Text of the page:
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Without federal aid, MTA fare increases, service cuts loom: comptroller’s report

October 13, 2020 David Porter Associated Press
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Motorists and mass transit riders in New York already facing fare and toll increases next year and in 2023 could face drastic service cuts if the federal government doesn’t help the MTA out of a gaping budget hole brought on by the COVID-19 pandemic, according to a report released Tuesday by the state comptroller.

Tolls and fares are planned to increase 4 percent in both years, New York State Comptroller Thomas DiNapoli said. The MTA also plans to reduce its administrative staff by about 2,700 people through attrition.

Worse, subway and bus service could be cut as much as 40 percent and regional rail service to the northern suburbs, Connecticut and Long Island could be reduced as much as 50 percent if the MTA doesn’t receive federal funds it seeks. The MTA received $4 billion from the federal government earlier this year but has asked for an additional $12 billion. It is uncertain whether additional money for transit assistance will be included in future COVID-19 stimulus bills.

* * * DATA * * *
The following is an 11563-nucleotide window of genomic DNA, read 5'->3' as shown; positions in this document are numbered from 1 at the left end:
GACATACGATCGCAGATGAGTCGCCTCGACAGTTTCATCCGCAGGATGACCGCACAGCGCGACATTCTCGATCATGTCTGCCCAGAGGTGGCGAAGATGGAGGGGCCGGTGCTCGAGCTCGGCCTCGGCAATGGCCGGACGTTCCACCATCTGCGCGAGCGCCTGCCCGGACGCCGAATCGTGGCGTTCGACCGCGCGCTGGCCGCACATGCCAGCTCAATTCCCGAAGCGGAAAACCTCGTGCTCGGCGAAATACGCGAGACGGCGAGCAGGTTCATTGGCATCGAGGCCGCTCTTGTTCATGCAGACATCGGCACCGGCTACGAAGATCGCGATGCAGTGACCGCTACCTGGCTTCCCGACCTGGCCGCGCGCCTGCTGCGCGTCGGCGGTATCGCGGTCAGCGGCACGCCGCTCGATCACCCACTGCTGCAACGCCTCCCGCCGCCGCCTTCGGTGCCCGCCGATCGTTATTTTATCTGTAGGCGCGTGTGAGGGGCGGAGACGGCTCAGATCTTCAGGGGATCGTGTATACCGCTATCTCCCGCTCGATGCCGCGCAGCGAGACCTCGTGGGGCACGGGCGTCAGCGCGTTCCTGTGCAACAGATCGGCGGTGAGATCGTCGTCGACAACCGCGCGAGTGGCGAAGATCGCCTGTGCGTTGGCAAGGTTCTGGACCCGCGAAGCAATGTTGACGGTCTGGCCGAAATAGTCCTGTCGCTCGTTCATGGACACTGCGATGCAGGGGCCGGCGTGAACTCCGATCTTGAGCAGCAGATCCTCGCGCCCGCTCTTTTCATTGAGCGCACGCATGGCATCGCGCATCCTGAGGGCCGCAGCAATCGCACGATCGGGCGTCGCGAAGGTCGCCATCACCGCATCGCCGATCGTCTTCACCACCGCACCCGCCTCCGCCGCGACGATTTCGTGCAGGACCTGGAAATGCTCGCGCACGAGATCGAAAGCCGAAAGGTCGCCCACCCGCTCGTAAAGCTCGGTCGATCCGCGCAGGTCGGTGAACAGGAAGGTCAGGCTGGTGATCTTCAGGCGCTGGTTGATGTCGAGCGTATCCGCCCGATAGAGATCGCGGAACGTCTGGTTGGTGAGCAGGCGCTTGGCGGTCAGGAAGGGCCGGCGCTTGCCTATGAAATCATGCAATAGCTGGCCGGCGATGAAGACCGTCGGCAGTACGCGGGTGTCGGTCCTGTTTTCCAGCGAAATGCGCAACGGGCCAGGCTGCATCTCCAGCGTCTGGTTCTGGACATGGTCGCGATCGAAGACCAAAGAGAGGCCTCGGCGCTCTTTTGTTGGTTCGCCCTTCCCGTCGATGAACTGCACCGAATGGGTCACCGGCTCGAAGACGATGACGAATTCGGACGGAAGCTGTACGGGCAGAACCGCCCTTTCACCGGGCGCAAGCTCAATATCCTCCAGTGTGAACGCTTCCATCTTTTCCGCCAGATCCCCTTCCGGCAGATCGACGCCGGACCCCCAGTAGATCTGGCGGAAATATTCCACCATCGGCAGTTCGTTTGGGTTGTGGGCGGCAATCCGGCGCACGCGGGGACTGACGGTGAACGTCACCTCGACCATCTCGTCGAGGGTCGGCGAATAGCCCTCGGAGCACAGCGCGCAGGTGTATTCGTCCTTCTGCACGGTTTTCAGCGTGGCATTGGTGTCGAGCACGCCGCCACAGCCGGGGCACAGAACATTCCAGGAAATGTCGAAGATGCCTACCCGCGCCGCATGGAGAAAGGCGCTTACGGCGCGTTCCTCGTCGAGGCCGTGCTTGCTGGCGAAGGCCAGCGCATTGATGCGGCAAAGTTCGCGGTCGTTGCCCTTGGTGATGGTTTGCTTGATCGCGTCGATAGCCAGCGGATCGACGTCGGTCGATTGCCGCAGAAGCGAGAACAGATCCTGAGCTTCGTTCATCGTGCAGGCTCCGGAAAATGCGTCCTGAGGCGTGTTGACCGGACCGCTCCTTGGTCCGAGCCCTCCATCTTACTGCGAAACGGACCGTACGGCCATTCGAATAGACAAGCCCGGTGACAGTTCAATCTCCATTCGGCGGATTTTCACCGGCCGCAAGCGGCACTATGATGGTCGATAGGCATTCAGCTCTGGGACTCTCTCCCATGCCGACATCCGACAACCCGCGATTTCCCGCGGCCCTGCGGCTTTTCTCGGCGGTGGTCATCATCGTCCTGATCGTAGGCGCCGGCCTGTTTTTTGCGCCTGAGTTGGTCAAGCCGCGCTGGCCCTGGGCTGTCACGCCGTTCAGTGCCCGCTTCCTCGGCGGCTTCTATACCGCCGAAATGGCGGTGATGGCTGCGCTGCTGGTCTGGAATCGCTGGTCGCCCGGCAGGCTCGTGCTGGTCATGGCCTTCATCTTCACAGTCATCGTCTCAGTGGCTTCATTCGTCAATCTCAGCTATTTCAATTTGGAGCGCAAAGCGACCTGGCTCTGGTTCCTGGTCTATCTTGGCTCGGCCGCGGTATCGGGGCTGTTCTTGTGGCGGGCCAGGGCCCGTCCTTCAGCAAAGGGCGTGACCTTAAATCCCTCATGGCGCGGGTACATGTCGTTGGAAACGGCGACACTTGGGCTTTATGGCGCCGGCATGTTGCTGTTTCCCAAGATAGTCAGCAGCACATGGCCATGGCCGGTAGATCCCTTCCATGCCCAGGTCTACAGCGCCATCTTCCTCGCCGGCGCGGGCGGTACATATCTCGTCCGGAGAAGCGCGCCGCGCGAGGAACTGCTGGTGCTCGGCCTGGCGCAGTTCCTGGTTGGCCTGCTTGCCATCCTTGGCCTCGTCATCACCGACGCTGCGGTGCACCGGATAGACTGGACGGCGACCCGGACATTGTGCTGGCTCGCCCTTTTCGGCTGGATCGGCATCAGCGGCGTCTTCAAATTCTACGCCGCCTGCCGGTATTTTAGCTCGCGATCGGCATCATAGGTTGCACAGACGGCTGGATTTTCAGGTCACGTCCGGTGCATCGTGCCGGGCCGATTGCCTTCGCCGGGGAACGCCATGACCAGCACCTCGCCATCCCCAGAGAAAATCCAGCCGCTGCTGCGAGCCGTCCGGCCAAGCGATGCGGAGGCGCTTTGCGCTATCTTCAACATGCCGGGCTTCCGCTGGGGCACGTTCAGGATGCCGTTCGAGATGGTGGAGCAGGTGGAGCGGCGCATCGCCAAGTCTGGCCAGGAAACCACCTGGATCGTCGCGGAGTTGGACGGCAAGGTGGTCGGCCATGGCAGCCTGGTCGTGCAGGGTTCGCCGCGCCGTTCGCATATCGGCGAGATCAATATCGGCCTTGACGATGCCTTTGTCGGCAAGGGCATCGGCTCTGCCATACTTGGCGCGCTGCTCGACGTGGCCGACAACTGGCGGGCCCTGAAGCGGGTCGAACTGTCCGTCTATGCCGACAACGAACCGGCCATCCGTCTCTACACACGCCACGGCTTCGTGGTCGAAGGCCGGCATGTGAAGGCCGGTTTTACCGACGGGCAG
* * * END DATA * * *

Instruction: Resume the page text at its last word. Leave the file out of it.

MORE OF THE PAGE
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Failure to address the problem “would mark the end of regional public transit as we know it,” DiNapoli said Tuesday in a conference call with reporters.

Ridership plummeted more than 90 percent on subways during the height of the pandemic, and riders have only slowly begun to return in recent months. Subway ridership remains down about 70 percent compared to pre-pandemic levels, DiNapoli said, far below the MTA’s projections from several months ago. Traffic at toll bridges and tunnels also dropped steeply.

Subway ridership surpasses more than 5 million daily during normal times.

Passengers disembark from a Long Island Rail Road commuter train in Long Beach, Long Island. Photo: Kathy Willens/AP File

“Any projections are problematic at this point,” DiNapoli said, referring to mass transit ridership. “But the overall expectation is that you won’t see a return to pre-pandemic levels until 2023. And that’s obviously a big ‘if.’ A lot is still to be determined.”

Even if normal ridership returns by 2023, the MTA still projects budget deficits totaling more than $19 billion through 2024, according to DiNapoli’s report. Included in that is a projected $6.3 billion deficit in 2021, which would be more than 50 percent of total revenues. The report called the gaps “historic in nature.”

The projected fare and toll increases would raise $145 million in 2021 and rise to $650 million by 2024, according to the report.

Increased cleaning and disinfecting of the subway, rail and bus systems — which has included the rare step of closing subways overnight — is costing the MTA about $1 billion in unplanned expenses, DiNapoli said. He didn’t have an estimate for how much the MTA is saving by the overnight closures, but said any savings are likely being offset by the costs of cleaning.


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